Tell your geodesign story and be part of the collaboration that is a cornerstone of the summit. Submit your abstract today.Submit My Presentation
We are seeking presentations that fit under one or more of these four themes:
Geodesign for a Safer World
Safety takes many shapes and forms, but all involve understanding the complex, probabilistic, and predictive nature of risk. Whether it is the safety of a child on a bike, the protection of a community from flood or fire, or an effective crime-prevention program, all benefit from good, integrative holistic planning, design, and monitoring of our built environment. Through careful examination of the unexpected consequences of our design decisions, we can create safer environments for all.
Smart cities consider the expansion of information and communication technology (ICT), which includes the integration of sensors and systems throughout a city to increase the efficiency and management of the built environment. Buildings can be monitored against key performance indicators that measure the production, usage, or reuse of energy, water, and waste. But all this "big data" is made smarter when combined with the location of cities and relationships to things around them. The smart cities of the future will take full advantage of improvements in technology to design or redevelop entire neighborhoods to create truly smart, adaptive, sustainable cities.
The Identity of Place
What creates a great place? What makes it special and unique? To some, it's the specific culture, languages, and foods. To others, it's the uniqueness of historic buildings and archaeological features from past civilizations. But the complexity doesn't stop there; the geology, rivers, vegetation, climatic changes, and the natural processes of erosion and human activity have wrought truly unique landscapes that need to be protected in the rush to urbanize. Identifying these places requires care and collaboration so that the best of the old can be incorporated with the best of the new, preserving the identity of a city and its people.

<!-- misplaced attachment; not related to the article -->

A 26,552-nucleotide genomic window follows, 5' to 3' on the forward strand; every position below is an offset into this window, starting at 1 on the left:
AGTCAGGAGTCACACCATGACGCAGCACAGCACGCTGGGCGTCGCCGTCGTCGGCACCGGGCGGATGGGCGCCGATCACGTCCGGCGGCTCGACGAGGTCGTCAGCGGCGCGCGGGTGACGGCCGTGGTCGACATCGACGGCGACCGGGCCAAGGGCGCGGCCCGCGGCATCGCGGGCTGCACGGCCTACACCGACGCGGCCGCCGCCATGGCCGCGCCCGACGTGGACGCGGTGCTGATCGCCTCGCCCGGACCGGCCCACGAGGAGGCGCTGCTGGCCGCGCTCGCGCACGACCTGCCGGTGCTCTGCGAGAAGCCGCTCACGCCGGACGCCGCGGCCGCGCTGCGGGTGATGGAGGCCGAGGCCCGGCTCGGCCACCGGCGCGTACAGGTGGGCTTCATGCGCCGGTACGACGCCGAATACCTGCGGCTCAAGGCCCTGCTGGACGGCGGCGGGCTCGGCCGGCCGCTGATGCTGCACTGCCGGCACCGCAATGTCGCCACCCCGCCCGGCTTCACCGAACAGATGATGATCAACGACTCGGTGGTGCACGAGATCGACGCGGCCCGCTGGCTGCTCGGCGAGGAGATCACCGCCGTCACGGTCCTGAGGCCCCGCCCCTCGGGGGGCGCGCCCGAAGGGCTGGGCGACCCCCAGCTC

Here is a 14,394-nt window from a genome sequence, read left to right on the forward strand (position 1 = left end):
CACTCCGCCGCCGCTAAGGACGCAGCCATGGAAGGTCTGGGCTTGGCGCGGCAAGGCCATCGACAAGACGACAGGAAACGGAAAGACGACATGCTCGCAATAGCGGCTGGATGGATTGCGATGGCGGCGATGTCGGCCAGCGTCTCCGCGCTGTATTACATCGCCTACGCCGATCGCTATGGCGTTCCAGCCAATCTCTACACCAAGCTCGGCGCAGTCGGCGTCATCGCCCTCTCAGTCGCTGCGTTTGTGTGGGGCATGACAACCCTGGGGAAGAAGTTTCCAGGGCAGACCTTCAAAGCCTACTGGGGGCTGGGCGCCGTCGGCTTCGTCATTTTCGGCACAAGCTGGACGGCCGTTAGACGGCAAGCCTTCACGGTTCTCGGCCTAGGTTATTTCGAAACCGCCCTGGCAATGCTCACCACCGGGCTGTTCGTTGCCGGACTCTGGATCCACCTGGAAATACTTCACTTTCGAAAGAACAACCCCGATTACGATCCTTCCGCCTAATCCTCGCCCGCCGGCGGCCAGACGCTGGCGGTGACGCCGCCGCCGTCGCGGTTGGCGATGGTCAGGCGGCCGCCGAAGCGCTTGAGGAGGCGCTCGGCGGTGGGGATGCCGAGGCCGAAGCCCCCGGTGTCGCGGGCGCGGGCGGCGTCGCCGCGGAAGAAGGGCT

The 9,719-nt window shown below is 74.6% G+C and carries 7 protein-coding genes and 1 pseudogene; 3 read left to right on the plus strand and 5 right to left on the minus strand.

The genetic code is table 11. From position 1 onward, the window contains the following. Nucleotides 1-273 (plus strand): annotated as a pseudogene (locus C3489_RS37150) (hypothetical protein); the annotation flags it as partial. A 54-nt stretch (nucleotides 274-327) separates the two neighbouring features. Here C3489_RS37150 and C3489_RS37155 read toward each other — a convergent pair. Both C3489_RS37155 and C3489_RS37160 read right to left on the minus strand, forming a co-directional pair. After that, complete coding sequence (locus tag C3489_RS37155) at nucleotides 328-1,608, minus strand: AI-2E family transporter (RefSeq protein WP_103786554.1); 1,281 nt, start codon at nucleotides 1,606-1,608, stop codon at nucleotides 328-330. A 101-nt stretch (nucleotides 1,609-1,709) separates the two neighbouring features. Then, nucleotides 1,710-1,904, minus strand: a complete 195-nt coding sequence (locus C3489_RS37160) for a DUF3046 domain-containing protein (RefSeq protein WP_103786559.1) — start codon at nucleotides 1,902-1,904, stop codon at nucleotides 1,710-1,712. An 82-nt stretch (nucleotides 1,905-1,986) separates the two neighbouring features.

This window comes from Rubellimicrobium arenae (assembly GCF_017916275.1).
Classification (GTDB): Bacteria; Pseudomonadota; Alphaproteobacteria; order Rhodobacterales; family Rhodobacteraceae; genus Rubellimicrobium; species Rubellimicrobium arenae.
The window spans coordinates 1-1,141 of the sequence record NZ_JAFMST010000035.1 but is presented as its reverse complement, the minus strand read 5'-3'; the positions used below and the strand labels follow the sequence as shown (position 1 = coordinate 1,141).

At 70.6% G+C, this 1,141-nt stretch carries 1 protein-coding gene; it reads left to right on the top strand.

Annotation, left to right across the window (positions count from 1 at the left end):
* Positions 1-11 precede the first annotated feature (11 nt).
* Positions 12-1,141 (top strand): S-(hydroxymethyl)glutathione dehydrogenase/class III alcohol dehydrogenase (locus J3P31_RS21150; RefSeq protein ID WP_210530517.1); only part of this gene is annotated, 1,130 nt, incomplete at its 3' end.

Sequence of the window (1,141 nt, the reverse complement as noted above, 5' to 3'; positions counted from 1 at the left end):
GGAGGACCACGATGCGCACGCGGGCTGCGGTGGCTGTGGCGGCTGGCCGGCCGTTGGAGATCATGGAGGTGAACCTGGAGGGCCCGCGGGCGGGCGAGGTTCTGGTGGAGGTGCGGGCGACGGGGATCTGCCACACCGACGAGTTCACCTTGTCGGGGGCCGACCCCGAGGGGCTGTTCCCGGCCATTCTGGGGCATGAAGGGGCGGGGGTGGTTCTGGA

Making cities a better place really requires improving the quality of life for everyone. Quality of life typically means a sound economy, jobs, and a diversity of work; educational opportunities for adults and kids alike; open space, parks, and trails; mobility options such as connected networks for walking, biking, metro, and rail; clean air and water; a safe environment with low crime, a stable government, and minimal risk of disasters; and accessibility to good food, health care, and a range of affordable housing. All of these quality of life indicators can be spatially enabled through the geodesign process to help design great places to live./p>
The Summit also welcomes all submissions appropriate to the following topics:
You will receive notification by email in June if your work has been selected.
|Submissions Due||31 May, 2014, 24:00hrs|
|Notifications to Authors (poster and oral):||Mid-June|
|Registration for Presenters:||11 July, 2014|